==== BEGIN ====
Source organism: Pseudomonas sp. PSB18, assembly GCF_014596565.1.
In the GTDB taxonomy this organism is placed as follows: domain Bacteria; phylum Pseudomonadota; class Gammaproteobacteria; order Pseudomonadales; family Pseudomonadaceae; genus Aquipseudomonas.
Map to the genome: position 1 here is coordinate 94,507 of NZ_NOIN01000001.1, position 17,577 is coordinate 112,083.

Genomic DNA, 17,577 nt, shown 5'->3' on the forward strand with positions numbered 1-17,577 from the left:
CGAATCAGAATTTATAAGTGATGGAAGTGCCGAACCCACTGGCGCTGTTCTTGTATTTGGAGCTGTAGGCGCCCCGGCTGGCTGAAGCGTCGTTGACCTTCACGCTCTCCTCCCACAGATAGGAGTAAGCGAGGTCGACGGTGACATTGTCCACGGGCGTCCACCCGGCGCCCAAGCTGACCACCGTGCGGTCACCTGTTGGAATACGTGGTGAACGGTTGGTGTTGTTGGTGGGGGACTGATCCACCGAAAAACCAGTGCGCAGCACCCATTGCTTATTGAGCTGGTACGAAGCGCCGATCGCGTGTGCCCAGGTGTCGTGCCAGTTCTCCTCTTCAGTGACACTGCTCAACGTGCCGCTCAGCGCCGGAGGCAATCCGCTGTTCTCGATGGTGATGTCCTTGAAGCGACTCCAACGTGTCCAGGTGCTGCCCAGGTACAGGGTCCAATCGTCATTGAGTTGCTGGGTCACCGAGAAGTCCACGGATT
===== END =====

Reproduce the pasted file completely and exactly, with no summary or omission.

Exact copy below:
Source organism: Pseudomonas sp. PSB18, assembly GCF_014596565.1.
In the GTDB taxonomy this organism is placed as follows: domain Bacteria; phylum Pseudomonadota; class Gammaproteobacteria; order Pseudomonadales; family Pseudomonadaceae; genus Aquipseudomonas.
Map to the genome: position 1 here is coordinate 94,507 of NZ_NOIN01000001.1, position 17,577 is coordinate 112,083.

Genomic DNA, 17,577 nt, shown 5'->3' on the forward strand with positions numbered 1-17,577 from the left:
CGAATCAGAATTTATAAGTGATGGAAGTGCCGAACCCACTGGCGCTGTTCTTGTATTTGGAGCTGTAGGCGCCCCGGCTGGCTGAAGCGTCGTTGACCTTCACGCTCTCCTCCCACAGATAGGAGTAAGCGAGGTCGACGGTGACATTGTCCACGGGCGTCCACCCGGCGCCCAAGCTGACCACCGTGCGGTCACCTGTTGGAATACGTGGTGAACGGTTGGTGTTGTTGGTGGGGGACTGATCCACCGAAAAACCAGTGCGCAGCACCCATTGCTTATTGAGCTGGTACGAAGCGCCGATCGCGTGTGCCCAGGTGTCGTGCCAGTTCTCCTCTTCAGTGACACTGCTCAACGTGCCGCTCAGCGCCGGAGGCAATCCGCTGTTCTCGATGGTGATGTCCTTGAAGCGACTCCAACGTGTCCAGGTGCTGCCCAGGTACAGGGTCCAATCGTCATTGAGTTGCTGGGTCACCGAGAAGTCCACGGATT